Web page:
Benefits of 3 Dimensional (East-West diaphragmatic) Breathing:
1. Oxygenation Releases Tense Muscles | When we breathe, effectively, oxygen flows into our blood which flows through our muscles. More oxygen in the muscles equals more relaxed muscles. The more, effectively, we breath in Pilates the more we can release those tense muscles “trying to help out” in our exercises.
2. Heightens Concentration | In Pilates there is a breath pattern specific to each individual exercise. One of the major benefits of this is the concentration we gain.
3. Activates Stabilizing Muscles | Exhaling deeply encourages activation of the deep abdominal muscles, which are essential in Pilates. Breath and muscular stabilization should occur before movement for safety and efficiency.
2. Pelvic Placement
At Pain Free Posture MN we will educate you on how to restore your pelvis and spine back towards it's natural "blue-print" design, and then help you isolate and engage the correct stabilization of the pelvis and lumbar spine (lower back) in either a neutral or an imprinted position. STOTT® PILATES emphasizes stabilization of the pelvis and lumbar spine (lower back) in either a neutral or an imprinted position throughout all of the movement patterns.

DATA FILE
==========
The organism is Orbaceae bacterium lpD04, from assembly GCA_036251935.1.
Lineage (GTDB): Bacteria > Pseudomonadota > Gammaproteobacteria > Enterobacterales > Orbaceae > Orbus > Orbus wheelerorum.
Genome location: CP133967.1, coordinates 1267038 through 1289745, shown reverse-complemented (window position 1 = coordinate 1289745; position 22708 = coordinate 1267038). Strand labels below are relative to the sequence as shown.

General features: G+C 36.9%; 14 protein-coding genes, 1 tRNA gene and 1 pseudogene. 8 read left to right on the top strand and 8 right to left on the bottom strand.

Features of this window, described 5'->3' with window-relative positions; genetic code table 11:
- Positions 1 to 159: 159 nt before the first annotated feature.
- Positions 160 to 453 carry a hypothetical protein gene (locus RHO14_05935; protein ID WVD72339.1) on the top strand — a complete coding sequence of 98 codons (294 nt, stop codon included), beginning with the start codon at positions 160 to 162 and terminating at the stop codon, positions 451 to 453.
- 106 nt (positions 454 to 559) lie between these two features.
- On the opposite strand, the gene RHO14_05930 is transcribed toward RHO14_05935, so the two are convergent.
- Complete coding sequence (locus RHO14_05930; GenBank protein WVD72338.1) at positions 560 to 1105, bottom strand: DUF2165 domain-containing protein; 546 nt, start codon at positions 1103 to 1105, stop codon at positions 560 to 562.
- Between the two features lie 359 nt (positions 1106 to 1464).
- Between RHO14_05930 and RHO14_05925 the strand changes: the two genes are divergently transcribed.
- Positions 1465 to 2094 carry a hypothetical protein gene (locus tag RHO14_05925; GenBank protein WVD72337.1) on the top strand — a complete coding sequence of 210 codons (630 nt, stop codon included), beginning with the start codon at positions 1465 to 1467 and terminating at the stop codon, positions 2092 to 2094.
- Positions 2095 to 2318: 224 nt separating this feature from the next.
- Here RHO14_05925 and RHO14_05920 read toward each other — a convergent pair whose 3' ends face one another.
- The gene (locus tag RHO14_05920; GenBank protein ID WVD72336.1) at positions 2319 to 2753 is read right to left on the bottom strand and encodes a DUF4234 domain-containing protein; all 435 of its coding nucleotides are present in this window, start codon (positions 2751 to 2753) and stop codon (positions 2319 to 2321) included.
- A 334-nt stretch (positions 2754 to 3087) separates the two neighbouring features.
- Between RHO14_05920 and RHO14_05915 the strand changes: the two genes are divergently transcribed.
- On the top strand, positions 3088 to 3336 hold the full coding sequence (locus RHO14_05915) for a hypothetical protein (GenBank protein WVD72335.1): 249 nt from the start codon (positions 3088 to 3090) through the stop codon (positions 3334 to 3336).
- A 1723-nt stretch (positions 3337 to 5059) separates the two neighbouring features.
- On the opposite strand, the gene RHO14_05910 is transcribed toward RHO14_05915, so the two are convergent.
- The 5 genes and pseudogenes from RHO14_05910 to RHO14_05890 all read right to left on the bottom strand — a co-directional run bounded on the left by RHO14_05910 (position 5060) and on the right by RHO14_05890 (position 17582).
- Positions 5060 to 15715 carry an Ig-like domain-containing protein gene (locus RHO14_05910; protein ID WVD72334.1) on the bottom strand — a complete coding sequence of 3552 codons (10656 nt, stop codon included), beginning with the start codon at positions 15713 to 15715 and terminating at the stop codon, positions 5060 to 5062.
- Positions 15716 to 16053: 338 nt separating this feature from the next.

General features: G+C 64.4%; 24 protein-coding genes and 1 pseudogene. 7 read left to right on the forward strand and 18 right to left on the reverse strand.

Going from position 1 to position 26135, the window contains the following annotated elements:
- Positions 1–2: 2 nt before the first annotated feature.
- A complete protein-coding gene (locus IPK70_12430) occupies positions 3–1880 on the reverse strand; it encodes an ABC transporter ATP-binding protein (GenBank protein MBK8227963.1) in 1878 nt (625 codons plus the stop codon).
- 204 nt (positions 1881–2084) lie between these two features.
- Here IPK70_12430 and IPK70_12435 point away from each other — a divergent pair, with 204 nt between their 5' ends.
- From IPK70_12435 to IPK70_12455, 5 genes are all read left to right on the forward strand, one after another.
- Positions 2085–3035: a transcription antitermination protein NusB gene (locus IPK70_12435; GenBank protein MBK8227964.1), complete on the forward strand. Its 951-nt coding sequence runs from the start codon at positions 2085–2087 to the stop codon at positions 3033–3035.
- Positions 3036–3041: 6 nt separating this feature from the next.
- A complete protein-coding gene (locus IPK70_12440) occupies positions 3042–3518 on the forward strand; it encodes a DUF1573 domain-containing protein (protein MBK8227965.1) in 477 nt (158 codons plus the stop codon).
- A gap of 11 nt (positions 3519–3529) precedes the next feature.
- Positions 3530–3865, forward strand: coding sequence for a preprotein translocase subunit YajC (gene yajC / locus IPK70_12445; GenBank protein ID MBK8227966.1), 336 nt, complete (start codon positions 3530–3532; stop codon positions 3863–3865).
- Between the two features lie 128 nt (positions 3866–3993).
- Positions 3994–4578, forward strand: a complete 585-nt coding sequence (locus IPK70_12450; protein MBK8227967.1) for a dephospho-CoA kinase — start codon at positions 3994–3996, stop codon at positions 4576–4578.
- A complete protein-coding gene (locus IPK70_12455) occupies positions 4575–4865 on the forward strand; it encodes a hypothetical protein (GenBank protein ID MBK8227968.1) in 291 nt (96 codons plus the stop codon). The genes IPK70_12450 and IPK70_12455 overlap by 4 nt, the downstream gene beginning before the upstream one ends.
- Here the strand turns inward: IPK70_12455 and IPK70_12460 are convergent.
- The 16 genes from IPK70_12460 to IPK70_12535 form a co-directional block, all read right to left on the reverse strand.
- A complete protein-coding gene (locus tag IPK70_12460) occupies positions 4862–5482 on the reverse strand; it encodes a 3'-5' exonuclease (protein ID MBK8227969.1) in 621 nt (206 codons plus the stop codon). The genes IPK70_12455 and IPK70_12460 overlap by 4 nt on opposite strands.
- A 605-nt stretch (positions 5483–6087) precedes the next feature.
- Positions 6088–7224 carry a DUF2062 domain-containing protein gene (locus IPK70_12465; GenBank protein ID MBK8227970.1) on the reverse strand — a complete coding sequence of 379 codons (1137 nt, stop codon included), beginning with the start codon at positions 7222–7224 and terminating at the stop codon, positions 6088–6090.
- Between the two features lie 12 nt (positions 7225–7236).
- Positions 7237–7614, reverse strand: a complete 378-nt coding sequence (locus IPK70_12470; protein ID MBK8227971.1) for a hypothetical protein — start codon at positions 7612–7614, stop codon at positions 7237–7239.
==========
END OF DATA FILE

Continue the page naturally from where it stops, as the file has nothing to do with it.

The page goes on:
You will be clearly coached at all times whether you are in neutral or imprint throughout your pilates practice. The pelvic girdle holds the largest percentage of the body’s weight load and responds directly to the function of the four major load joint; therefore, it is important to grasp the idea of stability and mobility in this region.
1. Neutral Placement | Maintains the normal curve of the lower back. This is the most stable and shock-absorbing position that we can put our pelvis and lumbar spine in; therefore, it is the ideal position for us to be in, not only in pilates class but also in our daily life. When lying on your back, front of hip bones and pubic bone should lie almost parallel to the mat, and your lower back should not be pressed into the mat. This is the most stable and optimal shock-absorbing position for your back.Y ou will see a slight curve in the low back, this is normal. Our natural anatomical "blue-print" design has a slight curve in the lumbar region.
2. Imprinted Position | This pelvic placement is often used at the start of a pilates practice to ensure stability of the pelvis and lumbar spine region if neutral position cannot be maintained. This position is also great for stabilizing weak abdominal obliques, with neutral being the ideal placement goal.